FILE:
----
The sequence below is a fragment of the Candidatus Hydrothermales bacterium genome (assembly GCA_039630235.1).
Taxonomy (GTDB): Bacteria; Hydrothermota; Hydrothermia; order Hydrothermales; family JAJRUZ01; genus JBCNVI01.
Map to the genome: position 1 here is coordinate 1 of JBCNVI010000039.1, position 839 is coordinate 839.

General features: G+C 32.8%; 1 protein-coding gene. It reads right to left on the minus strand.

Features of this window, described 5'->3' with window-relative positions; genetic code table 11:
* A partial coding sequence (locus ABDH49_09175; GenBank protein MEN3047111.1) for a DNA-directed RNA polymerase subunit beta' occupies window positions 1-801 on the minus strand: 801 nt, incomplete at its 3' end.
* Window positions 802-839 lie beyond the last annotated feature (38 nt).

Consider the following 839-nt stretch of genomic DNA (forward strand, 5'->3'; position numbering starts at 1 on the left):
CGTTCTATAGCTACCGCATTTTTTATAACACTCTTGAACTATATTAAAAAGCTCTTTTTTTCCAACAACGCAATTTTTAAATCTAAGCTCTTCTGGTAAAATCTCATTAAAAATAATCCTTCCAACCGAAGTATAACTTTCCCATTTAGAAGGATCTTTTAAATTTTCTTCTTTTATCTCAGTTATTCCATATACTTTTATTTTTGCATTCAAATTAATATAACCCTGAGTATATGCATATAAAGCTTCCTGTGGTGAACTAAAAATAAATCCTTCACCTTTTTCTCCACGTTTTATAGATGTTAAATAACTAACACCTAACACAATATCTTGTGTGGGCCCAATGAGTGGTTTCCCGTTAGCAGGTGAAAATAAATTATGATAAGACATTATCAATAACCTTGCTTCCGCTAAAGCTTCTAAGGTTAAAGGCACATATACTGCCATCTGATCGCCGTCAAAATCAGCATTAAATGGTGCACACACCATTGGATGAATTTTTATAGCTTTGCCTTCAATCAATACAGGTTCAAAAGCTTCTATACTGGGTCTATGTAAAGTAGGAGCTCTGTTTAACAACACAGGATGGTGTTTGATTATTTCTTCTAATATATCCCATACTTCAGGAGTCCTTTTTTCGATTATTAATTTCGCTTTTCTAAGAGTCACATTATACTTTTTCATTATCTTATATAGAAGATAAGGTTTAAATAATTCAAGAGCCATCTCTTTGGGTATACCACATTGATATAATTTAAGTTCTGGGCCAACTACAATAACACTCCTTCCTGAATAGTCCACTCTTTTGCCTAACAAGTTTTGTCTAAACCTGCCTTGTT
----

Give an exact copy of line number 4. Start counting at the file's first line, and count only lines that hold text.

General features: G+C 32.8%; 1 protein-coding gene. It reads right to left on the minus strand.